Grab it while it's hot!


Frame 4 in chapter 1 refers to us, right?

The challenge

No one wants to try?

Challenge Solved

I solved the challenge problem, but I suspect I'm not eligible for the Grand Prize. ;-)

Frame 4 in chapter 1 refers to us, right?

Of course!

More challange

To make it more like a real world problem, lets make the maximum number (9 in this example) and the count of each number (3 in this example) variable.

I did a simple implementation in JavaScript. Some observations:

  • For count=3: 9 and 10 give results, 1 to 8 and 11 don't.
  • For count=2: 3,4,7,8,11 and 12 give results, 5,6,9 and 10 don't.
  • For count=4 and 5 my js implementation cannot find solutions.

Implementations in faster languages (or faster algorithms) should give more results. It doesn't seem to be a boring matrix of results!

that's a nice challenge

miniKanren is proving fun to program in, as it's nice to be able to mix in regular scheme code with the logic declarations.
My solution is here.

Credit due

Actually, the implementation in Appendix A is not by me, only helped by me.

Thanks for the clarification.

Thanks for the clarification.

I am glad that by making this mistake I managed to get you to post again...

New comers may not know that Ken and Oleg are among the first to contribute to LtU.

Best way to work through the book?

What's the best way to work through a book like this? Trying the examples out in a running scheme system as you go or reasoning through what the results would be? I've not seen the other schemer books so the style is quite different to what I'm used too!

It depends

I tend to read away from the computer. I usually know what's going on, and if not the answer or the following questions clarify the situation. Some things seem too good to be true, so I feel like trying them out on the computer, but mostly I use the implementation to try variations on a theme, by taking some example and playing around with it, changing it etc.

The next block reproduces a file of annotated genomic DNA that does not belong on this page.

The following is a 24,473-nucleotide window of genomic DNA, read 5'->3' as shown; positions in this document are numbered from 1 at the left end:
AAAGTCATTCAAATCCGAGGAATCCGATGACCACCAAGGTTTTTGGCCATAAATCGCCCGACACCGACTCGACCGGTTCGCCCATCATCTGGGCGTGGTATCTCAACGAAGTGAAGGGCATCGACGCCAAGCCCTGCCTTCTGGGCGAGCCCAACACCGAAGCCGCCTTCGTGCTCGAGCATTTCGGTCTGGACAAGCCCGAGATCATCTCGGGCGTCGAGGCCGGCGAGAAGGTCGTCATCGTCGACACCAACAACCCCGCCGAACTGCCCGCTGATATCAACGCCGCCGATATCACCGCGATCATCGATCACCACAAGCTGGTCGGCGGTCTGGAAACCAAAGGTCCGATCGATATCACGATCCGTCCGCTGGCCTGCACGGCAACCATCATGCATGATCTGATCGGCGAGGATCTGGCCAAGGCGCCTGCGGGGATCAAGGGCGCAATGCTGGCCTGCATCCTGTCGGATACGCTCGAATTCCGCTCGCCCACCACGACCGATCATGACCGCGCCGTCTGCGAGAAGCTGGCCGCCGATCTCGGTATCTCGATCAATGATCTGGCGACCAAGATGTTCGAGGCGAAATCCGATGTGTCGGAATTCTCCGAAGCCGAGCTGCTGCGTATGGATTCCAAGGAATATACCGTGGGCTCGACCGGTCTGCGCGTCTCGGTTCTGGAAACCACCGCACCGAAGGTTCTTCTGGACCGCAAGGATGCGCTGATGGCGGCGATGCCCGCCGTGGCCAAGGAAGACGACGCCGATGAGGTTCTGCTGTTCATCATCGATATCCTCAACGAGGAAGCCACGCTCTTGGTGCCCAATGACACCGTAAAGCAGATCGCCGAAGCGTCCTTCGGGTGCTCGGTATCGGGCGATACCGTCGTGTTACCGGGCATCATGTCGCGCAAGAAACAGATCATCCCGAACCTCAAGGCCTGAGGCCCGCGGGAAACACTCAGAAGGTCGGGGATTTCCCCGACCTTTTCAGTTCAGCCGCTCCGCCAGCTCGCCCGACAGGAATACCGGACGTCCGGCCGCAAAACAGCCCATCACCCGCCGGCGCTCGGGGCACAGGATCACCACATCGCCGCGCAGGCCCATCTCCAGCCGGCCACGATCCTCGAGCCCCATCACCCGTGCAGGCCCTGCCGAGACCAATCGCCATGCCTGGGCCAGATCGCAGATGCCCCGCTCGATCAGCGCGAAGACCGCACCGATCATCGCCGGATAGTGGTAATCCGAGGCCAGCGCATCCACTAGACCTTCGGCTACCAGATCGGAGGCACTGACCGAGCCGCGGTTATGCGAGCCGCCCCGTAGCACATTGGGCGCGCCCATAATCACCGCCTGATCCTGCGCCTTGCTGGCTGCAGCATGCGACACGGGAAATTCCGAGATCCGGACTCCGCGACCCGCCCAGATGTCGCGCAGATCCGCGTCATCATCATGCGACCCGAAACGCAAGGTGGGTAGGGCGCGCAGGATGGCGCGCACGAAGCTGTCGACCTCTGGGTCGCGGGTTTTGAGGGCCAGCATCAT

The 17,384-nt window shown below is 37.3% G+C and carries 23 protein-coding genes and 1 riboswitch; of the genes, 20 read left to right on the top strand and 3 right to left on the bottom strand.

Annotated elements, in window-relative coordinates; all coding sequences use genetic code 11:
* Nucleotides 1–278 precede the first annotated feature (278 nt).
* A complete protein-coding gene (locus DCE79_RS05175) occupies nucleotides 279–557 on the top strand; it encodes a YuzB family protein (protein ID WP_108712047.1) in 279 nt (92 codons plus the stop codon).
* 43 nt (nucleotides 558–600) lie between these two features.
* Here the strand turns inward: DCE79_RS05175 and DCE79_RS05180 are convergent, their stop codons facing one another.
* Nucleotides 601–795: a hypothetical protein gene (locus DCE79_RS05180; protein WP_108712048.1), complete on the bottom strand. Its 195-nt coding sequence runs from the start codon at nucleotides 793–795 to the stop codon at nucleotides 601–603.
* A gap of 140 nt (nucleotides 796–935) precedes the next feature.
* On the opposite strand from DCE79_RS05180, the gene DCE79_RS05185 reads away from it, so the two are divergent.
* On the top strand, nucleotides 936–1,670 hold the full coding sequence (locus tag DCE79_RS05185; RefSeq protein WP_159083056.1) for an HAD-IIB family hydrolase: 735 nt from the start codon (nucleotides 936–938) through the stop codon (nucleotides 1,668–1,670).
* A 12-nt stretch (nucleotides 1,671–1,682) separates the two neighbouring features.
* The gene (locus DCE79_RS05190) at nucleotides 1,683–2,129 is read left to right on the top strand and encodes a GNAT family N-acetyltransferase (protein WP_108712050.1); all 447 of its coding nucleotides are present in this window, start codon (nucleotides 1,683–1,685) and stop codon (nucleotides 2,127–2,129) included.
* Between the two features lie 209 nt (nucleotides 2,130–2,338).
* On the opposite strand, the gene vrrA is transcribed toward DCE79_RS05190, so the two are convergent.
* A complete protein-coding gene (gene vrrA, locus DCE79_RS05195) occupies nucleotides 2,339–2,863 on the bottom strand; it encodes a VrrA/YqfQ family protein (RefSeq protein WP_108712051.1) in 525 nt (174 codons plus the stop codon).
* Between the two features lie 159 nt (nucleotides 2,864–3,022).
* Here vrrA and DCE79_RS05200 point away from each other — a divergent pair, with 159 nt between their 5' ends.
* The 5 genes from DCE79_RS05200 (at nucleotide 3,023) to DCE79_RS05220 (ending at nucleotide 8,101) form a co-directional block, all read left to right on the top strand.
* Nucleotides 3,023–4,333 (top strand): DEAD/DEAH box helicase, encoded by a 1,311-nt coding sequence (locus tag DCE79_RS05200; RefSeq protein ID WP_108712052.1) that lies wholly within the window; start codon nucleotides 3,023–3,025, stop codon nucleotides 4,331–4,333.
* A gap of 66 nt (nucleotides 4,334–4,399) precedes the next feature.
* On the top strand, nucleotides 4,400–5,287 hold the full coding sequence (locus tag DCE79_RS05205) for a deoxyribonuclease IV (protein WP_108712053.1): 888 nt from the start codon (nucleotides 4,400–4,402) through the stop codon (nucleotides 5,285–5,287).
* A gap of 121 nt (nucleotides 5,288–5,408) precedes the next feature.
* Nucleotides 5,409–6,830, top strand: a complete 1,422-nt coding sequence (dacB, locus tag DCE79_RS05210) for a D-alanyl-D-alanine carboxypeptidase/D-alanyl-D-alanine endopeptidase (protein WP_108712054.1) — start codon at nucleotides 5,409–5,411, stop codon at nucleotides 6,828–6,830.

My advice...

I'd strongly suggest that you try to think through each example before running it. Generally the answers are given anyway, so running the examples just verifies what's already in the book. One of the main purposes of the presentation is to help you develop a robust new intuition, largely guided by examples. If you're too quick to let the interpreter do the work, you're likely to miss out on that.

Don't blame yourself if you can't figure them all out, though. New primitives are sometimes introduced with a question, and while it might be productive to guess at their meaning, you won't be sure until you've looked at the answer. Also, some of the fun parts involve exploring the boundaries of your newly developed intuition, finding out where things aren't quite the way you expect.

I want my money back

I have a lot of respect for the authors, but, frankly, the "pedagogical style" of the book is not to my liking. It proceeds backwards starting from examples using unexplained primitives. It is highly repetitive and moves at an extremely slow pace. I find all questions fall into two categories: either it is impossible to know the answer based on reading the book until that point or the question is a rehash of a previous question and it is trivial. I find this a boring book. I'd much rather read a 10-15 page academic paper on the design and semantics of the underlying logic programming library or a book length extension of such a paper. The only chapter that comes even remotely close to that is "Connecting the Wires", but instead of 10-15 page article it is just a one short page of text and two pages of code.

My opinion: Waste of time. I want my money back.

Again, this is my opinion of the book. Feel free to have another opinion.

Re: Connecting the Wires

What paper is that / where might I find it? I'm curious... Thanks!

Re: Connecting the Wires

You might enjoy From Variadic Functions to Variadic Relations: A miniKanren Perspective, a thirteen-page paper that Dan Friedman and I will be presenting in September at the 2006 Scheme Workshop. We give an annotated implementation of miniKanren, which is a variant of the language used in The Reasoned Schemer. We also present an overview of miniKanren, and show how to use Scheme's higher-order functions to create relational abstractions. The workshop proceedings will be published as a University of Chicago technical report--I'll post a link as soon as it is available.

Re: Connecting the Wires

The proceedings of the 2006 Scheme Workshop are now online (PDF).